Rigorous standards will ensure clean minesFrom President Obama to Gov. Mark Dayton, elected officials have made jobs a top priority. In Minnesota, one thing is certain: There is no better opportunity for creating thousands of great-paying jobs, providing millions of dollars in tax revenue for local governments and generating more than $2 billion in royalties for our schools than the proposed copper/nickel strategic metals mineral development projects.
By: Frank Ongaro, Duluth News Tribune
From President Obama to Gov. Mark Dayton, elected officials have made jobs a top priority. In Minnesota, one thing is certain: There is no better opportunity for creating thousands of great-paying jobs, providing millions of dollars in tax revenue for local governments and generating more than $2 billion in royalties for our schools than the proposed copper/nickel strategic metals mineral development projects.
Mining already represents 30 percent of our region’s Gross Domestic Product (tourism is 11 percent). And, with the development of these strategic metals projects, we easily can double the size and benefit of the overall mining industry in Minnesota.
Fortunately, we can have these jobs and the spin-off economic benefits they bring — and an environment with clean air and water. There is no debate. We all want the same thing: clean air and clean water.
Some anti-mining groups have been asking questions about keeping our water safe, safeguards and reclamation for leaving a clean site and protection for all of us as taxpayers. Their questions are good ones. Fortunately for all Minnesotans, the state and federal governments have a comprehensive system of statutes, rules, standards and enforcement authority already in place to address all of the concerns.
The Minnesota Pollution Control Agency and the federal Environmental Protection Agency have many specific water-quality standards and regulations. Companies will be required to have designs and controls in place to meet these comprehensive water-quality and air-quality standards, assuring clean and safe water.
The Minnesota Department of Natural Resources and the U.S. Army Corps of Engineers require a thorough environmental review of potential impacts, and they mandate safeguards to both prevent pollution and to reclaim all mining and processing activity: from the mines to the tailing basins to the waste rock to wetland restoration to the re-vegetation of disturbed ground to closure and to post-closure maintenance. All companies are required to demonstrate they have the necessary safeguards in place and leave the site clean.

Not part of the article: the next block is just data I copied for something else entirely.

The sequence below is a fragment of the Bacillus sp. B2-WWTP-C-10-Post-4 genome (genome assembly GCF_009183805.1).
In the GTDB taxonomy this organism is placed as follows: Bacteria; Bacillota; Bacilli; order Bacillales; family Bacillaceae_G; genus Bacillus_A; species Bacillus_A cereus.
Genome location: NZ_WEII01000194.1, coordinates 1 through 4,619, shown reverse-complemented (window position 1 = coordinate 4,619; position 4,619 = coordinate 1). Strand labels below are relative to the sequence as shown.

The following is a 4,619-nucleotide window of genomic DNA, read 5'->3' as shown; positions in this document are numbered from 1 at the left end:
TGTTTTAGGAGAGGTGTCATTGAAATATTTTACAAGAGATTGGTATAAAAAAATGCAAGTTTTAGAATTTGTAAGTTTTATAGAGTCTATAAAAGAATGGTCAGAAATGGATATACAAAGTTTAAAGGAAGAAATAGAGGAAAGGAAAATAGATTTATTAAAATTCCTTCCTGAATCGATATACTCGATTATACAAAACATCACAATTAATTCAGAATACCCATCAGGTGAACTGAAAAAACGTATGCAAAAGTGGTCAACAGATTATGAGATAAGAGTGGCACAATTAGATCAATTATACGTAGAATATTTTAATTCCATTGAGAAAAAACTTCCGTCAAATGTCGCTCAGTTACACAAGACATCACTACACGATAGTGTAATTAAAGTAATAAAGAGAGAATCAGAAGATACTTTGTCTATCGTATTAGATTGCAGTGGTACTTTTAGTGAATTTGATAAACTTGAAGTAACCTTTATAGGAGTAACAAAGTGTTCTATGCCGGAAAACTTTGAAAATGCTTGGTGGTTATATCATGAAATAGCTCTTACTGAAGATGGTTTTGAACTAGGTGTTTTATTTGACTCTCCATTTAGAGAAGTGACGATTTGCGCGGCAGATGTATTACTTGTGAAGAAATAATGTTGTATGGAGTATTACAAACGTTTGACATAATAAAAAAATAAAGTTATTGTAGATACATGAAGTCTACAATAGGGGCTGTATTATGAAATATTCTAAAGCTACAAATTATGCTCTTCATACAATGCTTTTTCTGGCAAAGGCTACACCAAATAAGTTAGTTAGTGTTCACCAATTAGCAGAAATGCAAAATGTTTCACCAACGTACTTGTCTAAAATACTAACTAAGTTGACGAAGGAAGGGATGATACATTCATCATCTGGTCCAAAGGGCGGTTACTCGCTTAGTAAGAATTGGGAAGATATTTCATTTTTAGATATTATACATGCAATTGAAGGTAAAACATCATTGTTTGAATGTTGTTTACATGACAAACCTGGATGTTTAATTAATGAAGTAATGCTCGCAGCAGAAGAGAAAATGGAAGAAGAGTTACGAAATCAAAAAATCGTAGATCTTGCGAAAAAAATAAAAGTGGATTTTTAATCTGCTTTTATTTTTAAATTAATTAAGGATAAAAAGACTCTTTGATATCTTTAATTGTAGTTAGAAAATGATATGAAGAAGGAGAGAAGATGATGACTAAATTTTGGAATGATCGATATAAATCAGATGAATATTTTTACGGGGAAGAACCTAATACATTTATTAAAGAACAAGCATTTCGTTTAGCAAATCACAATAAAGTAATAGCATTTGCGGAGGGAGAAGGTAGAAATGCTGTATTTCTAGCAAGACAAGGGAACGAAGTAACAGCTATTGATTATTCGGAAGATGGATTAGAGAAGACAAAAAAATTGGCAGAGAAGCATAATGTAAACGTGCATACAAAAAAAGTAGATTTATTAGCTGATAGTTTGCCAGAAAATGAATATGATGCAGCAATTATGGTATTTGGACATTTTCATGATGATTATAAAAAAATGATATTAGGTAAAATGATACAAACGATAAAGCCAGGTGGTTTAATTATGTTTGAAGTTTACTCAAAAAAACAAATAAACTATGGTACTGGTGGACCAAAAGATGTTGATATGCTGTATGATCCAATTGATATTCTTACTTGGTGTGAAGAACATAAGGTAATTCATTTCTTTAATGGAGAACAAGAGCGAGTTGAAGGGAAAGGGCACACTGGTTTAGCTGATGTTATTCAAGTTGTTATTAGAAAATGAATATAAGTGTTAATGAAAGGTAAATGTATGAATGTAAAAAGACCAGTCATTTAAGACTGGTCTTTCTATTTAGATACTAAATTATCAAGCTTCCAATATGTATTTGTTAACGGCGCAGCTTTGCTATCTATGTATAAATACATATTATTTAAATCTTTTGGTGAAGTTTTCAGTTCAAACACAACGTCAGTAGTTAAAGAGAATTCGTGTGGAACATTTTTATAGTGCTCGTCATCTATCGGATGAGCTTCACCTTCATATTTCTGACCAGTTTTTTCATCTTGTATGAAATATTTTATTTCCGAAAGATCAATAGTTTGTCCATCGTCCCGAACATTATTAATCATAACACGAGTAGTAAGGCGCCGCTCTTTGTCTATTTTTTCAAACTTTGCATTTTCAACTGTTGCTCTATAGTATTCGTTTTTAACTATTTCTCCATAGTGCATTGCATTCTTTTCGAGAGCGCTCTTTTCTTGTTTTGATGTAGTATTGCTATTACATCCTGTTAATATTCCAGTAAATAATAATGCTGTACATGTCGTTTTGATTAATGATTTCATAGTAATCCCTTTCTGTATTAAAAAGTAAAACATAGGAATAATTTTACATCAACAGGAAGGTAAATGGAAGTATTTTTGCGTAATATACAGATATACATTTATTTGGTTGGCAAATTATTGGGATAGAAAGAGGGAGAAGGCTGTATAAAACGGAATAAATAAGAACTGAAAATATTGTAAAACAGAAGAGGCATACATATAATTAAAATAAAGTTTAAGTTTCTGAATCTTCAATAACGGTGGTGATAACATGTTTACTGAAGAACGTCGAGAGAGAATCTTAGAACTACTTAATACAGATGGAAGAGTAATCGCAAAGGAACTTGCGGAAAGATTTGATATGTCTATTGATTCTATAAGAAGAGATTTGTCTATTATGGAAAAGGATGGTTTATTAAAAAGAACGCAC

As for the taxpayers: Not only will they be protected, they will benefit from significant financial gains from strategic metals development. Payroll and sales taxes will go to the state. Net-proceed taxes benefit local
governments. And royalties go to the School Trust Fund, providing revenue to every school district in Minnesota.
In addition, our strong financial-assurance requirements in Minnesota assure taxpayers are protected from being financially responsible for any cleanup. The state requires mining companies to have bankruptcy-proof financial assurance in place to cover all possible environmental cleanup costs before it issues a permit. The financial assurance also must be continuously in place, be available to the state at all times, and is adjusted annually by the state. Minnesota also has the authority to deny or revoke a permit if a company does not comply.
Our environmental-review and permitting process in Minnesota — set up by all stakeholders, including environmental groups — is comprehensive, open, transparent and invites citizen participation at every step. We in the mining industry encourage everyone to learn the facts of each project as they go through rigorous review and participate in the open process.
As projects go through this environmental-review and permitting process, each and every project will be required to demonstrate it will meet or exceed Minnesota’s strict air- and water-quality standards in order to receive a permit to mine. If a project cannot, it will not receive a permit. If it can, it will receive a permit.
Finally, these same anti-mining groups support mandates for increasing alternative energy supplies like wind and solar. Great. Bring it on. This is a perfect example of the growth in demand for these metals we use every day of our lives. There are literally tons of copper in each large wind turbine; and hybrid and electric cars, for example, can require up to twice as much copper and nickel than a regular automobile. And that’s not mentioning the metals like platinum that are required for catalytic converters in every vehicle, helping to remove harmful air emissions.
So the answer to the questions is a resounding yes: We will protect our water. Companies are required to leave sites clean. And taxpayers are more than protected; they will benefit. The safeguards are in place.
We can have a win-win-win situation. We can mine the metals here in Minnesota, do it with Minnesota jobs and be an example to the world of the best method of responsible development of our natural resources.
If a company demonstrates it will meet our strict standards, protecting air and water quality, all Minnesotans should say yes to strategic metals mining and the jobs it brings. As true environmentalists, we should all get behind a project that meets or exceeds standards and hold it up as an example for environmentally responsible mining both domestically and globally.
Frank Ongaro is executive director of Duluth-based MiningMinnesota (miningminnesota.com), which supports the development of metals mining in the state.